Ruling in Israel Gaza genocide case on Friday: court

Israel The legal arguments were beamed around the world.  By Remko de Waal (ANP/AFP)
The legal arguments were beamed around the world. By Remko de Waal (ANP/AFP)

The UN's top court said it would hand down its landmark ruling on Friday in the case against Israel over alleged genocide in Gaza, a verdict likely to be watched closely around the world.

The International Court of Justice in The Hague could potentially order Israel to stop its military campaign in Gaza, sparked by the unprecedented Hamas attack on October 7.

South Africa has hauled Israel before the court, alleging it stands in breach of the UN's Genocide Convention, signed in 1948 as the world's response to the Holocaust.

Pretoria wants the ICJ to issue so-called "provisional measures", emergency orders to protect Palestinians in Gaza from potential breaches of the convention.

Orders from the ICJ, which rules in disputes between countries, are legally binding and cannot be appealed.

However, the court has little power to enforce its verdicts -- for example it ordered Russia to stop its invasion of Ukraine one month after it began, to no avail.

Israel's Prime Minister Benjamin Netanyahu has already hinted he would not feel bound by any ICJ order.

"No one will stop us -- not The Hague, not the Axis of Evil and no one else," he said on January 14, referring to the Iran-aligned "axis of resistance" groups in Lebanon, Syria, Iraq and Yemen.

The court is only ruling on South Africa's plea for emergency measures, not on the fundamental issue of whether Israel could be committing genocide -- that will take years.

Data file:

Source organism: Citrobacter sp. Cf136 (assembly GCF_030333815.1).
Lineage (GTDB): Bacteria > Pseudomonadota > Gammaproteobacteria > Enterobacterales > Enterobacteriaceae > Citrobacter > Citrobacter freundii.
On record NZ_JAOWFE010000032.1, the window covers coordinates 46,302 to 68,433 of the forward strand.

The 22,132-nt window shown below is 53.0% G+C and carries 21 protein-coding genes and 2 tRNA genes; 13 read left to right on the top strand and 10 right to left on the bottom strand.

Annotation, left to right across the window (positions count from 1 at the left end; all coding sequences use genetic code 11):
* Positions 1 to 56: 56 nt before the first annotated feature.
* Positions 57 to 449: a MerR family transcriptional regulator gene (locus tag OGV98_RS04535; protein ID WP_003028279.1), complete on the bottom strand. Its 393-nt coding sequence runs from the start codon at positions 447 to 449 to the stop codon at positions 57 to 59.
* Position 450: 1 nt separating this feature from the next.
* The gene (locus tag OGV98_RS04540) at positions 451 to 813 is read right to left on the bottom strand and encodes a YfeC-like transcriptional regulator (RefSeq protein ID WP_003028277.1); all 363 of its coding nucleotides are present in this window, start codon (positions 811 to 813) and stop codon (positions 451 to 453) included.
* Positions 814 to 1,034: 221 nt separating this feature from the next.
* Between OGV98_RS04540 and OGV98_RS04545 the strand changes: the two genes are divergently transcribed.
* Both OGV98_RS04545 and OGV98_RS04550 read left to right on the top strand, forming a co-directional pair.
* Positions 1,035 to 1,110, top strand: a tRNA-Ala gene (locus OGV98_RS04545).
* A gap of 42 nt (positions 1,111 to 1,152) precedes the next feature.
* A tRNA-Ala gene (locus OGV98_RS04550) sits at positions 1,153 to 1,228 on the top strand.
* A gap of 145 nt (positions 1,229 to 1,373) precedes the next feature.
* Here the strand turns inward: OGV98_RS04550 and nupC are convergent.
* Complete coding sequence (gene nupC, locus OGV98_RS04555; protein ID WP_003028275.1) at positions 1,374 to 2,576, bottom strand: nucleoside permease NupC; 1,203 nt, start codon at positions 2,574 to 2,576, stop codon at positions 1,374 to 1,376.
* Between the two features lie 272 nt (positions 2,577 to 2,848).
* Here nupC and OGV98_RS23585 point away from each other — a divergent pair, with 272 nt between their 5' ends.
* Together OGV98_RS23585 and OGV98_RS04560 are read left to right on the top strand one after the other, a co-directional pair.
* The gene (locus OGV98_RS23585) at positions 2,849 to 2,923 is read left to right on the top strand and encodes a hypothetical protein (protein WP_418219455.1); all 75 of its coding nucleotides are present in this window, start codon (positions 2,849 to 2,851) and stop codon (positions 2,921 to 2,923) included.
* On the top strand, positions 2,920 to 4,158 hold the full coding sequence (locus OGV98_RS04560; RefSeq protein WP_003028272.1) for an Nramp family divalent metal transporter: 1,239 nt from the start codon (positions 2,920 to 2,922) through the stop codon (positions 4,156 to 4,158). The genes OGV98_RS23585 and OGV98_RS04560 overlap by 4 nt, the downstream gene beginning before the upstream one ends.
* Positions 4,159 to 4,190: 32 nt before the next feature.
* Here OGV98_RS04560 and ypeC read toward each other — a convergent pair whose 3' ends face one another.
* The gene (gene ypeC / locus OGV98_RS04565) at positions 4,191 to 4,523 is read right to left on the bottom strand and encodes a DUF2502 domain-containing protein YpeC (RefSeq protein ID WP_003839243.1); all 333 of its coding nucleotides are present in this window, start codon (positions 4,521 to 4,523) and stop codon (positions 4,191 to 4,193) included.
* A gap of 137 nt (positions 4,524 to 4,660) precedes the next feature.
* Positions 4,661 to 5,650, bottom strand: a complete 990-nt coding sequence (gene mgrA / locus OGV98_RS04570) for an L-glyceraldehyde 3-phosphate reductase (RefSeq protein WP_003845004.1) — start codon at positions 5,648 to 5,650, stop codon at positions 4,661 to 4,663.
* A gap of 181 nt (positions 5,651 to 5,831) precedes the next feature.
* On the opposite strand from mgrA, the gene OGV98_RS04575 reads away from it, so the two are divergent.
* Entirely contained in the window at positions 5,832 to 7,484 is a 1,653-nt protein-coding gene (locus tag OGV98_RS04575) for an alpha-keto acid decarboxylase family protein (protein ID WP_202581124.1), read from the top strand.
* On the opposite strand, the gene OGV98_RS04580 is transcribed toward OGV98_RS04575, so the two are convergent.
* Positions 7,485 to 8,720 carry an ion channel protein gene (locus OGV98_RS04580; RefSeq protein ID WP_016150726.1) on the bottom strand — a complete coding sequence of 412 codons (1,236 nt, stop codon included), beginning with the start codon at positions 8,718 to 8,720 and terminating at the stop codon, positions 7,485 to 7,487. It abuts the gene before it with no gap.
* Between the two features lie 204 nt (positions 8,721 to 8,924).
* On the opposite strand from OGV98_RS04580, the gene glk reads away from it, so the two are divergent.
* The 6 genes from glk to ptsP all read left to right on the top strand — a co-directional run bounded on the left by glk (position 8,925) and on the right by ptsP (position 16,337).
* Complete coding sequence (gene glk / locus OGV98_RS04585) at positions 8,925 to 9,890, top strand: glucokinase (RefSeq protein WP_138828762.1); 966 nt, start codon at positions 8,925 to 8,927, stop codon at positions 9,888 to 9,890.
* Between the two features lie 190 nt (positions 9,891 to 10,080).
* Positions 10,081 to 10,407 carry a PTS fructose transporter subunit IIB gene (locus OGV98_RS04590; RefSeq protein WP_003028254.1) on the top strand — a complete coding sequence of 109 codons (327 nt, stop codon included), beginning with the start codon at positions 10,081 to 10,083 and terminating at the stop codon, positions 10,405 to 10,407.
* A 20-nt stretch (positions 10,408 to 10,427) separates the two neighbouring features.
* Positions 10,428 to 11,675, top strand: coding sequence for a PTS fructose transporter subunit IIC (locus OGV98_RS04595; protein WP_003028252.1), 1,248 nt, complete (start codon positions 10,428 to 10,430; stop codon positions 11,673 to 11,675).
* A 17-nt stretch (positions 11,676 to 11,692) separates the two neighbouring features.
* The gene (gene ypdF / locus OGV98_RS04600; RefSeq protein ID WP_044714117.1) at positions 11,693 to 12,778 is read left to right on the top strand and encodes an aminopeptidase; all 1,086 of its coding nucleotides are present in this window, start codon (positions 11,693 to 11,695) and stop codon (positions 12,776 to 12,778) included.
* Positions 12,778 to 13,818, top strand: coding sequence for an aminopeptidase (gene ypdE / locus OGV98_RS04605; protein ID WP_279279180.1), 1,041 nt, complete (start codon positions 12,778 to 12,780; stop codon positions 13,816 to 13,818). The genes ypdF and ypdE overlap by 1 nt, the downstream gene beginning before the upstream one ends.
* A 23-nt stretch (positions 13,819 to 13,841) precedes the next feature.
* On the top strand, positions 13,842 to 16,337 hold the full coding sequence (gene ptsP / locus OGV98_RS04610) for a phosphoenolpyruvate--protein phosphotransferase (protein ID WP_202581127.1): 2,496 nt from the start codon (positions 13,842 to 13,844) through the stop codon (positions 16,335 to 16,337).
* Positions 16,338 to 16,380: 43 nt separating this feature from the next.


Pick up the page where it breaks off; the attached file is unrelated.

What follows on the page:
An ICJ ruling against Israel would increase political pressure on the country, with many speculating it could serve as a pretext for sanctions.

The war in Gaza erupted when Hamas launched its unprecedented October 7 attack, which resulted in about 1,140 people killed in Israel, mostly civilians, according to an AFP tally based on official figures.

More than 25,700 Palestinians, around 70 percent of them women, young children and adolescents, have been killed in the Gaza Strip in Israeli bombardments and ground offensive since October 7, according to the Hamas government's Ministry of Health.

'Genocidal acts'

South Africa can take Israel to the ICJ because both countries have signed the Genocide Convention and disputes over the text have to be settled at the court.

Testifying in the grand halls of the Peace Palace, a world away from the suffering in Gaza and Israel, Pretoria acknowledged the "particular weight of responsibility" of accusing Israel of genocide.

But lawyers for South Africa alleged that Israel's bombing campaign aimed at the "destruction of Palestinian life" and had pushed the people "to the brink of famine."

"Genocides are never declared in advance, but this court has the benefit of the past 13 weeks of evidence that shows incontrovertibly a pattern of conduct and related intention that justifies a plausible claim of genocidal acts," said lawyer Adila Hassim.

Israel countered that it was not seeking to destroy the Palestinian people and dismissed the South African case as a "profoundly distorted factual and legal picture."

"Israel is in a war of defence against Hamas, not against the Palestinian people," said top lawyer Tal Becker.

"In these circumstances, there can hardly be a charge more false and more malevolent than the allegation against Israel of genocide," concluded Becker.

The verdict is seen as a key test for international justice and will be keenly scrutinised around the world, with allies lining up already on both sides.

The United States has already rejected South Africa's case, and Germany has said it will intervene as a third party on Israel's side when the court hears the broader genocide case.

Berlin's statement drew a stinging rebuke from former colony Namibia, which described Pretoria's case as a "morally upright indictment."

Namibian President Hage Geingob attacked "Germany's inability to draw lessons from its horrific history."